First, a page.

Vinyl and compact discs take over in the 2020s


Makayla White

This is a typical record stand setup.

Entering a new year, trends in music and fashion seem to be miraculously reversing in time. From the mullet comeback to mom jeans and high top converse, our favorite trends are heavily inspired by the 70s and 80s trends that our parents were rocking so long ago.

It really escalated when sales of physical copies of music rose by almost 30% before the end of 2022, according to The last week of 2022 was the biggest sales week for vinyl in 30 years.

Not only are vinyls making an awaited comeback but so are compact discs (CDs) which surprisingly increased by over 110 million dollars in sales in 2022. Considering 2022 marked 40 years since CDs were put on the market in 1982, no one was prepared for the resurgence in sales.

Taylor Swift helped the comeback by selling 1.3 million CDs and 1.1 million vinyl records of her new album “Midnights” making her the highest seller of 2022 for physical music. To think someone like Taylor Swift was the top contributor to physical music sales is quite astonishing. The top three sellers of CDs (of all time) are the Beatles, Garth Brook and Elvis. Adding Taylor Swift to that list sounds like the start to a bad joke and may be controversial, considering rock and metal culture revolves around CDs and vinyls.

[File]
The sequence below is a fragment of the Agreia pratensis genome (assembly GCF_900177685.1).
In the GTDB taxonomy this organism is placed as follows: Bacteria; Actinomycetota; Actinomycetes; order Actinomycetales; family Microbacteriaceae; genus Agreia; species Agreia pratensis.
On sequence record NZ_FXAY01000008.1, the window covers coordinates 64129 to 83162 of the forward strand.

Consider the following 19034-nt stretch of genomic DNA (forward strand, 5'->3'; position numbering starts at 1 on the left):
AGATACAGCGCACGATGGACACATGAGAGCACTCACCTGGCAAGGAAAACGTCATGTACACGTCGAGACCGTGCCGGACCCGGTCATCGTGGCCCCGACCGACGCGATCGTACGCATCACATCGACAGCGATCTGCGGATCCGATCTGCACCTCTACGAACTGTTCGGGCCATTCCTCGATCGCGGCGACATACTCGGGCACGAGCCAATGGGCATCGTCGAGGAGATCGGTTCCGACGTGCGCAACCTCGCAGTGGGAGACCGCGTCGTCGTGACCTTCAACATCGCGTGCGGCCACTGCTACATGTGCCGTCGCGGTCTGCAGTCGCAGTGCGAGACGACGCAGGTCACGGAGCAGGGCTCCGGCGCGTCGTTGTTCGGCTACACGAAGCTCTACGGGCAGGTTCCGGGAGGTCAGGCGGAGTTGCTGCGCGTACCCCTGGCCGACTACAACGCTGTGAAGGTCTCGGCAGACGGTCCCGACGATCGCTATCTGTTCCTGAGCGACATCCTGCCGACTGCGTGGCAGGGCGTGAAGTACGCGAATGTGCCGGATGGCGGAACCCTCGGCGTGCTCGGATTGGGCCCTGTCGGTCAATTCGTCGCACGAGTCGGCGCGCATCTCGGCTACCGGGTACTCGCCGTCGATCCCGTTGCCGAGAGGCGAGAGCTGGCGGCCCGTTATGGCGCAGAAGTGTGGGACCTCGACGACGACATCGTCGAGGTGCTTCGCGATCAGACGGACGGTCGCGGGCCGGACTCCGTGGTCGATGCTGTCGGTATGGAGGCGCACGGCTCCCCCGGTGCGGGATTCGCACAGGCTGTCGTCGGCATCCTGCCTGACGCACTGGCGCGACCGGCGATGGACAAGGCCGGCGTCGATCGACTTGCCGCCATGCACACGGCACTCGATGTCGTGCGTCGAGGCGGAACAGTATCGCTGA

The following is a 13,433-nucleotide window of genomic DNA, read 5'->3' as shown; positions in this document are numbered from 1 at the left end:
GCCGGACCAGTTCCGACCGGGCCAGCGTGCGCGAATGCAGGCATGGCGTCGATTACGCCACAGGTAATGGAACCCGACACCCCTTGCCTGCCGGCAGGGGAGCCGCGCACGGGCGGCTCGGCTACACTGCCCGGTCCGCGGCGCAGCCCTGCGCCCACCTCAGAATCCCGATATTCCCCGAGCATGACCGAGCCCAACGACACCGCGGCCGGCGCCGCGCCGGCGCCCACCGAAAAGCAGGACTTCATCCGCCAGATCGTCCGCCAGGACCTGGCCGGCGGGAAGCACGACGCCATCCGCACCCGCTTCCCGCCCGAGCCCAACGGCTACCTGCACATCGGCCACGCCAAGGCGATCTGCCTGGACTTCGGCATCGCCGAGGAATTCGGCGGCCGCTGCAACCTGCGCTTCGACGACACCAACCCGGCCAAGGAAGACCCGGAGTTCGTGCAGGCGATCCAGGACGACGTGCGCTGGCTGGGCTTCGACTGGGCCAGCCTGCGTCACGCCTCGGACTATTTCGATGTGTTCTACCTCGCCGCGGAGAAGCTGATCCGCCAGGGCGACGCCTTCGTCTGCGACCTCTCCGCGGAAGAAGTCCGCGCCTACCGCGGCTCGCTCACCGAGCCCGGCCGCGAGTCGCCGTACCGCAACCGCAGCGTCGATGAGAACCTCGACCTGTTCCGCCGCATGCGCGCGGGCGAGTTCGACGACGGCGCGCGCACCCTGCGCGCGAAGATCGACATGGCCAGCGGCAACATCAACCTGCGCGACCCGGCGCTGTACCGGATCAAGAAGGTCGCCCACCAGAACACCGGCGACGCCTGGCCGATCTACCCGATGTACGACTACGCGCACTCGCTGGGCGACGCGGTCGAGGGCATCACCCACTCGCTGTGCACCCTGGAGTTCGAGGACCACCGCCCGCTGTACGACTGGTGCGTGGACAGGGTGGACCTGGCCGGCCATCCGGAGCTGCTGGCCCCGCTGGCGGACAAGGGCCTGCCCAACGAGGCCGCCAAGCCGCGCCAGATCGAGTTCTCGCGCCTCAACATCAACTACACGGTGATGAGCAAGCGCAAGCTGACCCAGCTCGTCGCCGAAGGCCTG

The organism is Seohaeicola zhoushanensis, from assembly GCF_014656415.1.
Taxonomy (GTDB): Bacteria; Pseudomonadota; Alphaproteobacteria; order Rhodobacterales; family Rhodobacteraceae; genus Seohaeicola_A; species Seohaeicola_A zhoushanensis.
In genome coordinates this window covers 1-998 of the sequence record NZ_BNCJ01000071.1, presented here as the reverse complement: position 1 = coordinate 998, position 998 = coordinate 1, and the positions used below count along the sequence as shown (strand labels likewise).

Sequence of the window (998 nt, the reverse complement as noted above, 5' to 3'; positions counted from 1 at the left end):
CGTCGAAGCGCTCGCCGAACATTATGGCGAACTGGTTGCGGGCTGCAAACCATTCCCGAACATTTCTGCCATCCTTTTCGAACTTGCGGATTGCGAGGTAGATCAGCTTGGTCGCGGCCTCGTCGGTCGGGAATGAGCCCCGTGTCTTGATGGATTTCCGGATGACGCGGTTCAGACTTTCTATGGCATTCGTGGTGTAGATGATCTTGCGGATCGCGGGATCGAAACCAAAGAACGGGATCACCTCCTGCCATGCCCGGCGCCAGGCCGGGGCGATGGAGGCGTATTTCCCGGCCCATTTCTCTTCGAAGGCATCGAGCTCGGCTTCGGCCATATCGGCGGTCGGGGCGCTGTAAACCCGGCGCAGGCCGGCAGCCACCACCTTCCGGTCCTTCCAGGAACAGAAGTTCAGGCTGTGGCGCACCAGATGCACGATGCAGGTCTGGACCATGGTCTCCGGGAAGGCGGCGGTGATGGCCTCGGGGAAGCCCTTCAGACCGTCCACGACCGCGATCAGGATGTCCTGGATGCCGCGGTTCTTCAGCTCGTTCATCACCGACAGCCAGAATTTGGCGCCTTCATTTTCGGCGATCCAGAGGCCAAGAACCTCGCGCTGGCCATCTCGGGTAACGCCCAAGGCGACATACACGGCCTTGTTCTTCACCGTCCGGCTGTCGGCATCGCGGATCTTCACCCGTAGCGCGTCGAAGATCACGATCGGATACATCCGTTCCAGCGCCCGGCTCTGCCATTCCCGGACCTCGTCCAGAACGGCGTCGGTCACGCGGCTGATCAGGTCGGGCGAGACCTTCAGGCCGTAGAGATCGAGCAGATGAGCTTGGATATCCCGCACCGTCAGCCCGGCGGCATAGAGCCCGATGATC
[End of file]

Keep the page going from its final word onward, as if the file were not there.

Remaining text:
In an interview with Big Fudge, Lars Ulrich of Metallica put it best when he said “It’s the ritual element of it. It’s running your finger down the side to try to open the plastic wrap, and usually cutting that part under your nail. Then pulling it out, and seeing if there’s an inner sleeve, and hoping for a gatefold. Nowadays, you just walk over to your computer, you click three times, and you have 140,000 songs at your fingertips. It was just a different kind of thing – and it still is.”

Vinyl is not as convenient as Spotify or Apple Music, but it’s an entirely different experience. Something is so fulfilling about supporting your favorite artist and holding the music that you love in your hands.

Joe Ryan ‘23 said, “Some albums just work better as a physical album instead of shuffling through the individual songs. Like Pink Floyd’s concept albums, the songs have to be played in a certain order.” He added, “I really like how CDs make me listen to all of the songs on the album instead of just the one that I like. It helps me discover lots of new music.”